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Dunedin Pride secretary Trak Gray said this year the committee was pivoting away from focusing on support groups and instead was prioritising events and activities that connected the community.
“So we are all about events - we are about being visible and connecting people.”
The goal was to ensure a strong and engaged community in Dunedin, they said.
March was pride month for the group and it had a number of events and activities planned.
Dunedin Pride had partnered with organisations including Toitu Otago Settlers Museum, the Dunedin Public Library, Woof Bar and Otago Museum and was in discussions about various activities.
Some highlights included queer movie nights at Otago Museum and a pronoun pin-making workshop with Dunedin ceramic artist Locke Unhold at Toitu.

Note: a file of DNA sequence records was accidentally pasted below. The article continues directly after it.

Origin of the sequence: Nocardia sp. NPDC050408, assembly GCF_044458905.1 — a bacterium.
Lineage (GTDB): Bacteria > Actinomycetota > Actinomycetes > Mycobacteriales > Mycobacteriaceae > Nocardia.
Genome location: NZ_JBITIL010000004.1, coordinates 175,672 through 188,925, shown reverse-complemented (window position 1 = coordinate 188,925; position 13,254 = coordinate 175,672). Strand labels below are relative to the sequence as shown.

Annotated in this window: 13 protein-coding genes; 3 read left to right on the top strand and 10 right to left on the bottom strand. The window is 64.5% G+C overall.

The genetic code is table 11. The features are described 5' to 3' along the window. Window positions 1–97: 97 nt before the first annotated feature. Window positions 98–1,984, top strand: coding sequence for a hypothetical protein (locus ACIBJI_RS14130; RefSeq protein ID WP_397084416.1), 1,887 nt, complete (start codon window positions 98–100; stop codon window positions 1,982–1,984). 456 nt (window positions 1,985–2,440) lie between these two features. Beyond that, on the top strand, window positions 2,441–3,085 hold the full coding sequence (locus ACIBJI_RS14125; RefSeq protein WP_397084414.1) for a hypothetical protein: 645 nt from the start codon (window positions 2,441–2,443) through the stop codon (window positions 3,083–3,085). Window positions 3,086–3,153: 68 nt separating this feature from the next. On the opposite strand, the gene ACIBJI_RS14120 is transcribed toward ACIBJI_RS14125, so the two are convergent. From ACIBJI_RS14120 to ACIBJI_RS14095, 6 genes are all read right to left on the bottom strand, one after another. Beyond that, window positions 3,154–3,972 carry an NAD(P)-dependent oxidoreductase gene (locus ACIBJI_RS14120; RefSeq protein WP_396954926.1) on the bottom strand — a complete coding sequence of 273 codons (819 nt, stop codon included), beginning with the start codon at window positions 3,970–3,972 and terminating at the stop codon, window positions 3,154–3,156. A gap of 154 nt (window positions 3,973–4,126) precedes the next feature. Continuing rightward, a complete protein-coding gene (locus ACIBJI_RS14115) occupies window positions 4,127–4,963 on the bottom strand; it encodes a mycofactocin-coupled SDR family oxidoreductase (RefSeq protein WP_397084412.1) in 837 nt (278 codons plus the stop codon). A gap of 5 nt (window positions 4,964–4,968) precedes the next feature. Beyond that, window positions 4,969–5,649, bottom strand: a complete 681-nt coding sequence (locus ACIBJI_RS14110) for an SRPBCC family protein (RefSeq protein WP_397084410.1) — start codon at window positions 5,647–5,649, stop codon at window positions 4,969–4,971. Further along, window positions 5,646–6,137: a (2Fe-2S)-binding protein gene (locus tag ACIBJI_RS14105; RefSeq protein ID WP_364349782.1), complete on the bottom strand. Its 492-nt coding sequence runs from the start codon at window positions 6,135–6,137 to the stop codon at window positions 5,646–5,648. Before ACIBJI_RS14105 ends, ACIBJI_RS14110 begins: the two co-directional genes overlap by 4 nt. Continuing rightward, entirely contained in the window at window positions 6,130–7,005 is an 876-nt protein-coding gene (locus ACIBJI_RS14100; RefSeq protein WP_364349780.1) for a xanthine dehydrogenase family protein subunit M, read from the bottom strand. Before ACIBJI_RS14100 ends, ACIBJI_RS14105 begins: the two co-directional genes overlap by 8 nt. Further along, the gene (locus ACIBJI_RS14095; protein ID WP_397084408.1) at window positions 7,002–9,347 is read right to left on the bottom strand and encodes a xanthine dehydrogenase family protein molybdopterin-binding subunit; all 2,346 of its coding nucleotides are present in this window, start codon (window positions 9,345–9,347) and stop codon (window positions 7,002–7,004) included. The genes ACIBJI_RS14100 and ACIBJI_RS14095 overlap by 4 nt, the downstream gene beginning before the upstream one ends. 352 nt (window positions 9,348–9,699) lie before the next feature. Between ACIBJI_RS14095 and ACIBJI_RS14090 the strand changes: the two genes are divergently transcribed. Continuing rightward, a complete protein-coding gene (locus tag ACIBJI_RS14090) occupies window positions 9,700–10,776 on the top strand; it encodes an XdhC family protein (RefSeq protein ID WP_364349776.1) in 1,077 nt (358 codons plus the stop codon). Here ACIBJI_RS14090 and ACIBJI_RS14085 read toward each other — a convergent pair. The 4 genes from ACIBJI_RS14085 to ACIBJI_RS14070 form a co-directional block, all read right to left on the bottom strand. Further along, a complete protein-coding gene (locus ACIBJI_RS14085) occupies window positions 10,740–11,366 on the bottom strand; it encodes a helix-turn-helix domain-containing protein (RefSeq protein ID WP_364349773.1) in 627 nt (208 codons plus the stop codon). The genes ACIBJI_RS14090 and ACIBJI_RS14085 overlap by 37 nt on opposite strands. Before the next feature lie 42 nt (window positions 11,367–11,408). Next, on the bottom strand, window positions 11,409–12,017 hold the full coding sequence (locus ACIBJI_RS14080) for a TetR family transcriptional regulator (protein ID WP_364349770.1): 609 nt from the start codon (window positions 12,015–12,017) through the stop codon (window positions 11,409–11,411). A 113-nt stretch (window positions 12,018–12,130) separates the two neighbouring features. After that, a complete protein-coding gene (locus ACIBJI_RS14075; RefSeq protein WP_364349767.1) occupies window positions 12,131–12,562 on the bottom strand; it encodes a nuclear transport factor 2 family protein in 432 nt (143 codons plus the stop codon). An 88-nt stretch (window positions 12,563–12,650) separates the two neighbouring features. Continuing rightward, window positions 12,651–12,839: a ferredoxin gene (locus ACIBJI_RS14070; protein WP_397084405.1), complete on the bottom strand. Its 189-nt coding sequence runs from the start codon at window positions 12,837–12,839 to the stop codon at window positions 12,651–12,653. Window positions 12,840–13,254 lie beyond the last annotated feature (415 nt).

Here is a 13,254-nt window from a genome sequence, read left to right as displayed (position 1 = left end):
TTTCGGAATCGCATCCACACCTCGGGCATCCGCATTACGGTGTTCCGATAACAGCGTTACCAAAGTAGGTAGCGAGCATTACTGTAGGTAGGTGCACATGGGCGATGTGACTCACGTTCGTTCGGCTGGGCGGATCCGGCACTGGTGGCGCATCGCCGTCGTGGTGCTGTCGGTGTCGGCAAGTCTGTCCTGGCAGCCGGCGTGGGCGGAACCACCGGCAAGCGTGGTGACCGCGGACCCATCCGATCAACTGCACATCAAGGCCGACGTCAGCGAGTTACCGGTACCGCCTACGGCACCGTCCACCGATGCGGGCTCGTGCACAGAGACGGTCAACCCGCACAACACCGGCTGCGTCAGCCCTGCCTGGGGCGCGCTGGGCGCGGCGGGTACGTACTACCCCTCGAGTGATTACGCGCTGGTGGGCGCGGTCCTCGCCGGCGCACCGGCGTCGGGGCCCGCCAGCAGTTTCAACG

“I think something that is a really unique aspect of the queer community is that we are not an inherently visible minority, but we still need to be visible.”
Pronouns provided an opportunity to establish personal gender or gender-neutral preferences, they said.
“We still need to put our queerness out into the world, and I think pronouns is a way that is really being explored at the moment. It is very topical.”
Pronouns were aligned to a decolonisation movement, they said.
“We have to move away from a gendered, colonised perspective, and it is a way to let in more things than just this male-female binary.”
The recent passing of the Bill to ban conversion therapy was a milestone to celebrate but more work was still to be done, they said.
“That is a pretty amazing milestone for us to hit.”
Their “big takeaway” from the passing of the Bill was it gave a chance to reflect on what point the country was at in the progression of the pride movement.
“We are only just creating laws to protect us from conversion therapy, so it shows us how far we have come, and it shows us how far we still have to go as well.”